The correct procedure: what to do once you've decided on a publisher

Initial approach

If you have in mind a particular publisher's list, get the contact details for the person in charge of the list you want your book to be included in. Ring them or send a brief courteous email asking if they still run the list and whether they would welcome a proposal. Otherwise, contact the publisher's commissioning editor for the appropriate area (you may be able to find their name and contact details on the website). Check what they expect you to send (commonly a covering letter, a book proposal and a sample chapter or two) and whether they prefer it in hard copy or electronic format.

Approaching more than one publisher at a time

Don't do it! You may think you are speeding up what can be a very lengthy procedure (see 'How long will it take?') and also doubling your chances of acceptance as you sharpen the competitive edge between publishers, but the reality is that they will probably be annoyed and both drop you. There is not much point hiding the fact: either the publishers will know each other or the readers will know each other, or your material might even be sent to the same reader! In all events, it tends to be very much discouraged by the industry, so if you are going to do it, tell them. This is even more important with articles since journal editors and academic reviewers do not get paid for the time they devote to refereeing your article.

Sending the proposal:

  • Covering letter
  • Book proposal
  • Sample chapter or two

The covering letter

This should be brief, direct and clear, introducing yourself and the work you are sending. All main points will be covered in the book proposal.

The cook proposal

This document should not be longer than 2 or 3 pages and should include the following information (courtesy of The Nordic Institute of Asian Studies website):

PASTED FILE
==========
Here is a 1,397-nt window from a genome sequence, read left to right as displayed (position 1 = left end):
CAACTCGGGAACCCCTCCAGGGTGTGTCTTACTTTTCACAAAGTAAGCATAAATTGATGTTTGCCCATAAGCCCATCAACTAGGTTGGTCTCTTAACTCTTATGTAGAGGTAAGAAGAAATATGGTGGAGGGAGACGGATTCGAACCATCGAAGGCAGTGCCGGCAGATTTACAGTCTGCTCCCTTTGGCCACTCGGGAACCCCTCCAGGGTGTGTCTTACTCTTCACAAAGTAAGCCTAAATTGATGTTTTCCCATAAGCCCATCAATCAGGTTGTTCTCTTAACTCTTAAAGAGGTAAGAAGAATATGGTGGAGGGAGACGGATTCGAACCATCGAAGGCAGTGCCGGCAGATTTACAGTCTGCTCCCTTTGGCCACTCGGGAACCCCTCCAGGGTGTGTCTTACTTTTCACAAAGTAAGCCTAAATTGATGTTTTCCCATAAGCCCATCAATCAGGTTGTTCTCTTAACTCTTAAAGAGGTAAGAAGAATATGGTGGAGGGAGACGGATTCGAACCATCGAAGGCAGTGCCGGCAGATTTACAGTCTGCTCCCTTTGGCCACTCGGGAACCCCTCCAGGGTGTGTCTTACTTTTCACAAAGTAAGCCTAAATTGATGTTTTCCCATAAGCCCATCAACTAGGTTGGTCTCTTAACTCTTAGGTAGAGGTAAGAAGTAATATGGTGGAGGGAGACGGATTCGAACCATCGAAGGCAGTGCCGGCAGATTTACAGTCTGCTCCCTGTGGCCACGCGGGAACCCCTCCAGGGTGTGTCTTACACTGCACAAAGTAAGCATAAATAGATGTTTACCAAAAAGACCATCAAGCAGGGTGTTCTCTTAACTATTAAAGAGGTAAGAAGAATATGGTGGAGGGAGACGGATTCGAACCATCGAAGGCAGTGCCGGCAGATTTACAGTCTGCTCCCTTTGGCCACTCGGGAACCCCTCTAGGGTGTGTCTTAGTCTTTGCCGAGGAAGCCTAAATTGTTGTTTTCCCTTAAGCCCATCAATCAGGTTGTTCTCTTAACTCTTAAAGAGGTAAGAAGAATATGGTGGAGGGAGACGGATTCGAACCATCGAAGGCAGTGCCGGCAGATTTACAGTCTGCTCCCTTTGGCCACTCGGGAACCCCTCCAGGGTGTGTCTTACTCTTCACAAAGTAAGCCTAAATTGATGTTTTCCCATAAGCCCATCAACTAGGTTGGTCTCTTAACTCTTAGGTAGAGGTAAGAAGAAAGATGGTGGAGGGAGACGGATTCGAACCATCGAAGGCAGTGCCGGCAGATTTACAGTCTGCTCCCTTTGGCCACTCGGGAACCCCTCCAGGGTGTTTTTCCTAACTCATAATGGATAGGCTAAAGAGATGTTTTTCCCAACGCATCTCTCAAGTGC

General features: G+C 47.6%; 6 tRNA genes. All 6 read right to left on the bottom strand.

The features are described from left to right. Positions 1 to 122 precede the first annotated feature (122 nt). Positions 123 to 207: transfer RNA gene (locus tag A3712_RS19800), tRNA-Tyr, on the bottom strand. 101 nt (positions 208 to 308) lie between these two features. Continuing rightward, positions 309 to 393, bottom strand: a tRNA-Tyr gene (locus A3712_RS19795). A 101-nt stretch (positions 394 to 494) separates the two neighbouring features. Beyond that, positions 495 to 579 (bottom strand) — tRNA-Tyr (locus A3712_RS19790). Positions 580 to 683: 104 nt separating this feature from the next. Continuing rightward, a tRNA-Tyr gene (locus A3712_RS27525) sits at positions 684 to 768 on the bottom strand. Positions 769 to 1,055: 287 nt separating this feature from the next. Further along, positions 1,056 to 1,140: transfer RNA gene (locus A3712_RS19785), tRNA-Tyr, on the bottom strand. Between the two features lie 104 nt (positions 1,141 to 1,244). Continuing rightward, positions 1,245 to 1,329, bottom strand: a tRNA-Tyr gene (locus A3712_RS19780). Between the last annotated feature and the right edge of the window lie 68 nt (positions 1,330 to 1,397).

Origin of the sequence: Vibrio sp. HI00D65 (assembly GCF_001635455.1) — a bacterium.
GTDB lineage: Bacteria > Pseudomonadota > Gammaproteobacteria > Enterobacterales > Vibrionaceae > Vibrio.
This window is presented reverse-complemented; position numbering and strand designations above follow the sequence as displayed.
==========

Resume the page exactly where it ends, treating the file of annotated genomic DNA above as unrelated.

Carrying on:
• The book's working title
  • Your name and contact details
  • A table of contents or similar overview
  • A short description
  • Details of the subject area and specific discourse(s) addressed
  • Readership level (indeed, is it suitable for course use)
  • An explanation of what is fresh and different
  • Your qualifications to write on this subject
  • An indication of the state of the manuscript and your estimated date of completion
  • An estimated length of the manuscript (a word count is especially useful)
  • The number and type of tables (if any)
  • The number and type of illustrations (if any)
  • A sample of your work. Sometimes the publisher may ask for one or more chapters–which will be used by the publisher to assess the author's command of both subject and style (essentially, to judge how much work will be required to make the manuscript publishable); other publishers will only look at completed manuscripts. Find out in advance what they require.

Sample material (see also The writing process)

If they ask for a sample chapter or chapters, these 'will be used by the publisher to assess the author's command of both subject and style (essentially, to judge how much work will be required to make the manuscript publishable)' (Nordic Institute of Asian Studies). Your material may not be sent at this point to a reader or readers, but is more likely to be looked at by the publishers themselves as they decide whether it is publishable and whether it will fit their profile. Spend some time considering which chapter will be the best to send – an introductory one tends to be the best as it is most approachable, but you may feel you prefer to send a particular study, which shows in detail the kind of work you are doing. You may be able to send more than one. Consult with your supervisor about this.

Even at this stage, the publisher may ask for the opinion of expert readers; this is all the more likely if they asked you to submit a whole MS. Make sure that the work you send is properly proofed, well-presented and preferably also formatted in accordance with the publisher's style (Chicago, MLA etc).